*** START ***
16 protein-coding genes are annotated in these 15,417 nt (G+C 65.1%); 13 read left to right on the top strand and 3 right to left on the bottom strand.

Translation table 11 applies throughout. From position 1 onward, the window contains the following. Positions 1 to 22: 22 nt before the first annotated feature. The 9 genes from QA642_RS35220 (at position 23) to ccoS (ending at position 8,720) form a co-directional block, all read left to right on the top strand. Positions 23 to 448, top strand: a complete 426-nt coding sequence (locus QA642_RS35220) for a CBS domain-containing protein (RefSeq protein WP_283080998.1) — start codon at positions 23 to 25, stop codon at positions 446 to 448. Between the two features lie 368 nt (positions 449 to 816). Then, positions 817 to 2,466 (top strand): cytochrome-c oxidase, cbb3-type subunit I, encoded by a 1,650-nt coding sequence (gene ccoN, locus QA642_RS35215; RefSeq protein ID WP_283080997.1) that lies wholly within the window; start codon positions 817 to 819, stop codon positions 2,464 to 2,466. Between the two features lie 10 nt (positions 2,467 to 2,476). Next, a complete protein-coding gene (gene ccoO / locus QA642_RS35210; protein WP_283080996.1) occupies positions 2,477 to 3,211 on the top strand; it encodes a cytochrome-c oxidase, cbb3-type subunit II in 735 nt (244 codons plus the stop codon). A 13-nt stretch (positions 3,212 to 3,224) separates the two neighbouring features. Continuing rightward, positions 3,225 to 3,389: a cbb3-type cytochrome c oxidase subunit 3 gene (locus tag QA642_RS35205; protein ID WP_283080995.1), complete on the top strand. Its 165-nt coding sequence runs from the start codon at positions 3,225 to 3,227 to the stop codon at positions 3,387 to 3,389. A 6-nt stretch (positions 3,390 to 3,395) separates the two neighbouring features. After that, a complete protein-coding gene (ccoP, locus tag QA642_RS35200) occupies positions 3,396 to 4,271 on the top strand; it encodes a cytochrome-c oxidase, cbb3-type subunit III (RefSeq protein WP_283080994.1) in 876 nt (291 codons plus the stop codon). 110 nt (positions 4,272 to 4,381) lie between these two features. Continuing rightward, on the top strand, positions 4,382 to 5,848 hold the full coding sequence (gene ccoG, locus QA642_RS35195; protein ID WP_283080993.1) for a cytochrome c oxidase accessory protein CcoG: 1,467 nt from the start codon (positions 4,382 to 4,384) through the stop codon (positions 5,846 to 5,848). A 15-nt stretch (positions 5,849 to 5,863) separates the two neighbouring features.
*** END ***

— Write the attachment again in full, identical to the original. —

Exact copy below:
16 protein-coding genes are annotated in these 15,417 nt (G+C 65.1%); 13 read left to right on the top strand and 3 right to left on the bottom strand.

Translation table 11 applies throughout. From position 1 onward, the window contains the following. Positions 1 to 22: 22 nt before the first annotated feature. The 9 genes from QA642_RS35220 (at position 23) to ccoS (ending at position 8,720) form a co-directional block, all read left to right on the top strand. Positions 23 to 448, top strand: a complete 426-nt coding sequence (locus QA642_RS35220) for a CBS domain-containing protein (RefSeq protein WP_283080998.1) — start codon at positions 23 to 25, stop codon at positions 446 to 448. Between the two features lie 368 nt (positions 449 to 816). Then, positions 817 to 2,466 (top strand): cytochrome-c oxidase, cbb3-type subunit I, encoded by a 1,650-nt coding sequence (gene ccoN, locus QA642_RS35215; RefSeq protein ID WP_283080997.1) that lies wholly within the window; start codon positions 817 to 819, stop codon positions 2,464 to 2,466. Between the two features lie 10 nt (positions 2,467 to 2,476). Next, a complete protein-coding gene (gene ccoO / locus QA642_RS35210; protein WP_283080996.1) occupies positions 2,477 to 3,211 on the top strand; it encodes a cytochrome-c oxidase, cbb3-type subunit II in 735 nt (244 codons plus the stop codon). A 13-nt stretch (positions 3,212 to 3,224) separates the two neighbouring features. Continuing rightward, positions 3,225 to 3,389: a cbb3-type cytochrome c oxidase subunit 3 gene (locus tag QA642_RS35205; protein ID WP_283080995.1), complete on the top strand. Its 165-nt coding sequence runs from the start codon at positions 3,225 to 3,227 to the stop codon at positions 3,387 to 3,389. A 6-nt stretch (positions 3,390 to 3,395) separates the two neighbouring features. After that, a complete protein-coding gene (ccoP, locus tag QA642_RS35200) occupies positions 3,396 to 4,271 on the top strand; it encodes a cytochrome-c oxidase, cbb3-type subunit III (RefSeq protein WP_283080994.1) in 876 nt (291 codons plus the stop codon). 110 nt (positions 4,272 to 4,381) lie between these two features. Continuing rightward, on the top strand, positions 4,382 to 5,848 hold the full coding sequence (gene ccoG, locus QA642_RS35195; protein ID WP_283080993.1) for a cytochrome c oxidase accessory protein CcoG: 1,467 nt from the start codon (positions 4,382 to 4,384) through the stop codon (positions 5,846 to 5,848). A 15-nt stretch (positions 5,849 to 5,863) separates the two neighbouring features.